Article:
Did you know that complex plastic or metal parts can be built in a few hours using 3D printers for manufacturing sector, and military purposes?
Target audience: Decision makers (CXOs/Directors) of manufacturing & allied firms, management consultants, business strategists, innovators, and curious people.
Reading time: 5-10 min.
3D printing is also known as additive manufacturing. This technology uses a digital/CAD design to create three dimensional objects. The manufacturing process generally involves adding up of multiple thinly sliced cross-sections of the object (additive process). This ‘additive manufacturing’ process is an exact opposite of regular/subtractive manufacturing, where parts are created by drilling/boring out excess material from a block of metal or plastic.
In 1967, the first patent for a 3D printer was filed by Wyn Kelly Swainson of Denmark, called “method of producing a three-dimensional figure by holography”. He also filed two relevant patents on 3D printing in 1971 and 1977.
In 1981, Dr Hideo Kodama from Nagoya Municipal Industrial Research Institute, Japan developed a rapid prototyping system. This process involves printing (deposition) of a photosensitive resin layer-by-layer to manufacture a part. This resin was hardened or polymerised by UV light. This manufacturing process evolved into today’s SLA (stereolithography). Due to lack of funds, he was unable to file the patent application for this technology within the stipulated time frame.
In 1984, three French scientists Jean Claude Andre, Oliver de Witte, and Alain Mehaute filed for a 3D printing patent involving the use of a laser to cure monomers (instead of UV light). The project was abandoned due to lack of funding by the French Centre for Scientific Research (CNRS).
In 1986, Charles “Chuck” Hall filed for a patent in 3D printing for an SLA (stereolithography apparatus) machine. He also co-founded 3D systems corporation, which is the world leader in 3D printing technologies today.
Between 1988-1992 rapid innovations took place in this field. These involved SLS (Selective Laser Sintering) and FDM (Fused Deposition Modelling). SLS technology uses a powerful laser to sinter 3D printing material (powder form) into 3D models designed using a CAD software (STL file) . FDM technology uses thermoplastic filaments, which are melted and injected via nozzles, building a part layer-by-layer from a CAD file. The component cools down and solidifies to form the final 3D object. FDM is a popular 3D printing technology due to its ease of use for hobbyists and small businesses.
Between 1993-1995, ZCorp released their first 3D printer—the ZCorp Z402. The technology used was initially known as Zprinting, today it is also called ‘Color Jet’ or Binder Jetting. Binder Jetting technology also uses a powder bin, like SLS. Multiple parts can be printed in a single batch, and dimensional accuracies of 100 microns can be easily achieved. Parts can be made from sand, ceramics, and metals like stainless steel, Inconel, copper, titanium, and tungsten carbide.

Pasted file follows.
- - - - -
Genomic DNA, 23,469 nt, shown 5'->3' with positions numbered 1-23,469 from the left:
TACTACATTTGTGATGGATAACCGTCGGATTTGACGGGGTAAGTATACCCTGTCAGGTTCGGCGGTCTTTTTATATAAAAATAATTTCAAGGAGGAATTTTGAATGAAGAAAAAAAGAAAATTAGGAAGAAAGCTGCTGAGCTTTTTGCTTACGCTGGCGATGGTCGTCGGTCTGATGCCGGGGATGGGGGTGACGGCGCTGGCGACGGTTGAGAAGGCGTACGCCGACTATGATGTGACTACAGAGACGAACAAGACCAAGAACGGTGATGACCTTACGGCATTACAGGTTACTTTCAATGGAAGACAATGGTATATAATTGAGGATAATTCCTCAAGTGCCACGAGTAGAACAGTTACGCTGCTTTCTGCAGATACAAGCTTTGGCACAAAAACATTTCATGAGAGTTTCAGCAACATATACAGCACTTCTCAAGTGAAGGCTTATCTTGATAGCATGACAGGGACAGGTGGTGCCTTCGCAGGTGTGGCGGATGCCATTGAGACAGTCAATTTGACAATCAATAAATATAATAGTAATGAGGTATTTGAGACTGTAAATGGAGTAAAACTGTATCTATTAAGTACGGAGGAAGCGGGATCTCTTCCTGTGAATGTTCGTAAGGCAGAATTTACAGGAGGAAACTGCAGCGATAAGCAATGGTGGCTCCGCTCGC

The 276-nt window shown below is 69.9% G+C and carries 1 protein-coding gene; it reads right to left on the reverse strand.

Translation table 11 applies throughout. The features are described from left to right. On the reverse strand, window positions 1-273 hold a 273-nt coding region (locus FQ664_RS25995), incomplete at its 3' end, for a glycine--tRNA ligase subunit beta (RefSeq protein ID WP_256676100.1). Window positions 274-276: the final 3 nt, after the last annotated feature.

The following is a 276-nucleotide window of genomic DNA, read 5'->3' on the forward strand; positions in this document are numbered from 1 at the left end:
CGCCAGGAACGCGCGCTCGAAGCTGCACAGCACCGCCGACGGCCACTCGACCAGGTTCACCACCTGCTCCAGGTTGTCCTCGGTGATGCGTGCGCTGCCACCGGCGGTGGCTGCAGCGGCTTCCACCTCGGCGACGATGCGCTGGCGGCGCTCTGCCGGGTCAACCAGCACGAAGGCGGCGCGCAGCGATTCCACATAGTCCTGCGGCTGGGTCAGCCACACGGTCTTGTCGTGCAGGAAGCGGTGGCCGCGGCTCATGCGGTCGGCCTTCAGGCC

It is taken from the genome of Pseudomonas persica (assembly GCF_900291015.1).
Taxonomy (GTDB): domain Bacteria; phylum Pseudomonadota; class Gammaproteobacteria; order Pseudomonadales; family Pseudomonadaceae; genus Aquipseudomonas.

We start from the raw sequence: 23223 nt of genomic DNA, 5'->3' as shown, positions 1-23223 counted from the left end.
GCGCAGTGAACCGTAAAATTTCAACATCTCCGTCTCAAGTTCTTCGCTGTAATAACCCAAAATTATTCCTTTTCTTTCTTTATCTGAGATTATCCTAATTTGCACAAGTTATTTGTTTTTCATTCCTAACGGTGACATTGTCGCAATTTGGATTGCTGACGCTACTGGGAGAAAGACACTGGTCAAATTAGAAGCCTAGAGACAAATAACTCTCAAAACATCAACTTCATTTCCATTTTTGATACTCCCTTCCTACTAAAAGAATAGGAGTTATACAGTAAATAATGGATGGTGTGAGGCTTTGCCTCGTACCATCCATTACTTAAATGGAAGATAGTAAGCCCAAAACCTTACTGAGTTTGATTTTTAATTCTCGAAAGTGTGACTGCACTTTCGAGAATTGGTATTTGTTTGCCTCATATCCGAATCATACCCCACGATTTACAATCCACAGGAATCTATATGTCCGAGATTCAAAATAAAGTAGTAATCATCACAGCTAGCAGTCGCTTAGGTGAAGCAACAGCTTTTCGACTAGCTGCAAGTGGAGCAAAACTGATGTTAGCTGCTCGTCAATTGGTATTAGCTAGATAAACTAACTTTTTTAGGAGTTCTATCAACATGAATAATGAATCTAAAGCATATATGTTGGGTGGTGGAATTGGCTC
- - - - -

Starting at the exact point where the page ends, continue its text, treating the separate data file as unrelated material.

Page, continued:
Other important 3D printing technologies are Direct Metal Laser Sintering (DMLS), Electron Beam Melting (EBM), Direct Metal Deposition (DMD), Polyjet, Digital Light Processing (DLP), and Liquid Crystal Display (LCD).
Current & Future Trends:
As per Mordor Intelligence, 3D printing market was valued at $13.7 billion in 2020. This value is expected to reach $63.46 billion by 2026, at a CAGR is 29.48% over this forecast period (2021-2026). The largest market is North America, while the fastest growing market is Asia Pacific, especially China. Use of 3D printing is expected to grow in many industries, such as automotive, aerospace, defence, healthcare, construction, and architecture. A faster adoption of 3D printing is expected to be driven by advanced technologies such as Industry 4.0, Smart Factories, Robotics, AI and ML, CAD systems with simulations.
Major advantages of using 3D printing are:
- Reduction of manufacturing costs—Low setup time and cycle time.
- Reduction of dimensional errors—High precision for simple and complex geometries.
- Low cost of prototypes—No requirement of jigs & fixtures, and low wastage of raw material (after production).
- Shorter lead-time for prototypes—3D printing of parts takes a few minutes/hours for simple designs or small parts, and up to a few days for complex designs or large parts.
- Better Inventory Management—Small production batches, less requirement of raw materials (RM) and finished goods (FG), including warehouse space for storage.
Future trends of 3D printing are:
- Prototyping market share of 3D printing is expected to rise to 50% by 2028. 3D printing of parts reduces the R&D costs and timelines for new projects. Firms can therefore experiment with new designs quickly and launch products with a high probability of success.
- Manufacturing as a Service (3D printing) has been on the rise in the past few years, especially for prototypes and small volume production. This trend would continue to grow in the post-pandemic world. Firms are faced with a choice to go with a 3D printing service or a traditional manufacturing company for outsourced production. These trends (below) indicate that online 3D printing services across many sectors would rise in the post-COVID world.